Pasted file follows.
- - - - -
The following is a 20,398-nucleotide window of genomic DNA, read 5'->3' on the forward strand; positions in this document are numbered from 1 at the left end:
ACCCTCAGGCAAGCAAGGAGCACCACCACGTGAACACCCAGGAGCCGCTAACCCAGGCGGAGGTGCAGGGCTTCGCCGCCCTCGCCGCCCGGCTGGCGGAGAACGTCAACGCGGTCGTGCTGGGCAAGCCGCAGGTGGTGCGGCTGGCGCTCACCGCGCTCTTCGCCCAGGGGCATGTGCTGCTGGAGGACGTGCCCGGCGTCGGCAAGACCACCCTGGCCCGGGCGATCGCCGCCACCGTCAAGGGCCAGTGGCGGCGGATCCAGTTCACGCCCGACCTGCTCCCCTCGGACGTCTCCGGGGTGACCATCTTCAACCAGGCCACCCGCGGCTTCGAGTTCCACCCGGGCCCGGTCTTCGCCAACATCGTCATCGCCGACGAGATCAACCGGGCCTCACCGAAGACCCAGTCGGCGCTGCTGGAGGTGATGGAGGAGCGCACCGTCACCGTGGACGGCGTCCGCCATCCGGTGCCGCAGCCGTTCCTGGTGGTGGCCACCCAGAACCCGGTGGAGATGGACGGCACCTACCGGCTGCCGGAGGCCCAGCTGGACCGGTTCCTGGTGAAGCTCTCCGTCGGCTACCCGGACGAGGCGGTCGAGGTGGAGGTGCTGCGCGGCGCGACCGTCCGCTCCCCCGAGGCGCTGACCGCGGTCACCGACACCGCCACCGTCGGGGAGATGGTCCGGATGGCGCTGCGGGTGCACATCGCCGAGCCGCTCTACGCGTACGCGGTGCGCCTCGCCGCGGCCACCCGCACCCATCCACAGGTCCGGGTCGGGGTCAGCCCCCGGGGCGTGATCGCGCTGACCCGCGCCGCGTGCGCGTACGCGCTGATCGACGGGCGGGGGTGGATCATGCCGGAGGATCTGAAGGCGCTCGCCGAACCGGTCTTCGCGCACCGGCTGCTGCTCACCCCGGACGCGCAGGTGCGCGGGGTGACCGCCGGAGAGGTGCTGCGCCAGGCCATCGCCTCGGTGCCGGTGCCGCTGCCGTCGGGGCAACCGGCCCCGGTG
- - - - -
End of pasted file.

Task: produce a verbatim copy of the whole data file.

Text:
The following is a 20,398-nucleotide window of genomic DNA, read 5'->3' on the forward strand; positions in this document are numbered from 1 at the left end:
ACCCTCAGGCAAGCAAGGAGCACCACCACGTGAACACCCAGGAGCCGCTAACCCAGGCGGAGGTGCAGGGCTTCGCCGCCCTCGCCGCCCGGCTGGCGGAGAACGTCAACGCGGTCGTGCTGGGCAAGCCGCAGGTGGTGCGGCTGGCGCTCACCGCGCTCTTCGCCCAGGGGCATGTGCTGCTGGAGGACGTGCCCGGCGTCGGCAAGACCACCCTGGCCCGGGCGATCGCCGCCACCGTCAAGGGCCAGTGGCGGCGGATCCAGTTCACGCCCGACCTGCTCCCCTCGGACGTCTCCGGGGTGACCATCTTCAACCAGGCCACCCGCGGCTTCGAGTTCCACCCGGGCCCGGTCTTCGCCAACATCGTCATCGCCGACGAGATCAACCGGGCCTCACCGAAGACCCAGTCGGCGCTGCTGGAGGTGATGGAGGAGCGCACCGTCACCGTGGACGGCGTCCGCCATCCGGTGCCGCAGCCGTTCCTGGTGGTGGCCACCCAGAACCCGGTGGAGATGGACGGCACCTACCGGCTGCCGGAGGCCCAGCTGGACCGGTTCCTGGTGAAGCTCTCCGTCGGCTACCCGGACGAGGCGGTCGAGGTGGAGGTGCTGCGCGGCGCGACCGTCCGCTCCCCCGAGGCGCTGACCGCGGTCACCGACACCGCCACCGTCGGGGAGATGGTCCGGATGGCGCTGCGGGTGCACATCGCCGAGCCGCTCTACGCGTACGCGGTGCGCCTCGCCGCGGCCACCCGCACCCATCCACAGGTCCGGGTCGGGGTCAGCCCCCGGGGCGTGATCGCGCTGACCCGCGCCGCGTGCGCGTACGCGCTGATCGACGGGCGGGGGTGGATCATGCCGGAGGATCTGAAGGCGCTCGCCGAACCGGTCTTCGCGCACCGGCTGCTGCTCACCCCGGACGCGCAGGTGCGCGGGGTGACCGCCGGAGAGGTGCTGCGCCAGGCCATCGCCTCGGTGCCGGTGCCGCTGCCGTCGGGGCAACCGGCCCCGGTG